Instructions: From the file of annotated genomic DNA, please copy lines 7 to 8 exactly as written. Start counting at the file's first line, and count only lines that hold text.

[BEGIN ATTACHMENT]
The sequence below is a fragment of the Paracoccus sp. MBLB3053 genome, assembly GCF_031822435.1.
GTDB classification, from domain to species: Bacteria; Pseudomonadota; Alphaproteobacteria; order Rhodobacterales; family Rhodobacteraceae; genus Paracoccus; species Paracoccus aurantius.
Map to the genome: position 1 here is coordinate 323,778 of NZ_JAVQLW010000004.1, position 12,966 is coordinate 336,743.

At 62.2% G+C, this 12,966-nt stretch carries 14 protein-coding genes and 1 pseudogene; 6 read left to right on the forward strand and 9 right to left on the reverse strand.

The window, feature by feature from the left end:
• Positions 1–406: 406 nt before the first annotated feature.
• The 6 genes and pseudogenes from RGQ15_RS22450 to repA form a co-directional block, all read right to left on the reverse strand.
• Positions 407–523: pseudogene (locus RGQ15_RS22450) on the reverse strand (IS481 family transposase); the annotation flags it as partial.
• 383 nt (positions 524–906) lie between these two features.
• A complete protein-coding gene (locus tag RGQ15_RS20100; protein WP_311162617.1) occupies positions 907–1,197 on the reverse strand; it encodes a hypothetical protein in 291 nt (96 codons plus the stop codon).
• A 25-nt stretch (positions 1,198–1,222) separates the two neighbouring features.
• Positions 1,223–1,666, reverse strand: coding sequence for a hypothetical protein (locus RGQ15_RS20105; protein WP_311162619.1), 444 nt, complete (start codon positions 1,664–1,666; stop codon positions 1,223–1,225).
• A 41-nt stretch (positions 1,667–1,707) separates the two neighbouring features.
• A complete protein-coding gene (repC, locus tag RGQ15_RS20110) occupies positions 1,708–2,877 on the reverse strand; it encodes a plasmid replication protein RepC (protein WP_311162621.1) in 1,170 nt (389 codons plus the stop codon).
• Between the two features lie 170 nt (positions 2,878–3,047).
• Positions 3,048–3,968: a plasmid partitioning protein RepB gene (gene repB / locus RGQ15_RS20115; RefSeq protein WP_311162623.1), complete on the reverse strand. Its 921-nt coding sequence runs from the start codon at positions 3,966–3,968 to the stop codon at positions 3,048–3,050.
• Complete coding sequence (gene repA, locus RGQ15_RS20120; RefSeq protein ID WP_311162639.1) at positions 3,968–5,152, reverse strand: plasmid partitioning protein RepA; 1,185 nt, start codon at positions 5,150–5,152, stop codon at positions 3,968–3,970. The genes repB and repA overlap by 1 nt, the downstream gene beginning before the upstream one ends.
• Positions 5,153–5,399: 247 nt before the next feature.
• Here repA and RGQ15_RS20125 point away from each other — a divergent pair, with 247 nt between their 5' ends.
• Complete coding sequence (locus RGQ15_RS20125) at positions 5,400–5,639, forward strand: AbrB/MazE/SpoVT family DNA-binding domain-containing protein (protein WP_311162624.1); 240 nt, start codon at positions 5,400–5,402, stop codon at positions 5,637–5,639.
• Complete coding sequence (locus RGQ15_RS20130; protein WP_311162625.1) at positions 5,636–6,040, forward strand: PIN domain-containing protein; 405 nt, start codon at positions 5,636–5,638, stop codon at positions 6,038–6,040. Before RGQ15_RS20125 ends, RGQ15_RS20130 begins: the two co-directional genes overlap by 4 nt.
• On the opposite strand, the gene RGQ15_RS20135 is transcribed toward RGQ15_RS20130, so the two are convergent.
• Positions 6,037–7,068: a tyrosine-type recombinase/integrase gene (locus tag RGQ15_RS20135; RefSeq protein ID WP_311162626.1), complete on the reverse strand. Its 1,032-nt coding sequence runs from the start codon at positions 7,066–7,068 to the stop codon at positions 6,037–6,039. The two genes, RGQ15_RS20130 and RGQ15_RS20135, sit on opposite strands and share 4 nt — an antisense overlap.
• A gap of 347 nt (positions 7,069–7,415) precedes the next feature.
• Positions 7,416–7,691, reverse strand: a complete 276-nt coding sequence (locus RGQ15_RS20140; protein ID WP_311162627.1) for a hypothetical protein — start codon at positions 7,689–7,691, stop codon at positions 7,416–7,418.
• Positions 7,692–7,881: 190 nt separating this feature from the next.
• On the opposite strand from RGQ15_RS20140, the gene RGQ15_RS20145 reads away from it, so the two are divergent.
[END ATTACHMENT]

• The 6 genes and pseudogenes from RGQ15_RS22450 to repA form a co-directional block, all read right to left on the reverse strand.
• Positions 407–523: pseudogene (locus RGQ15_RS22450) on the reverse strand (IS481 family transposase); the annotation flags it as partial.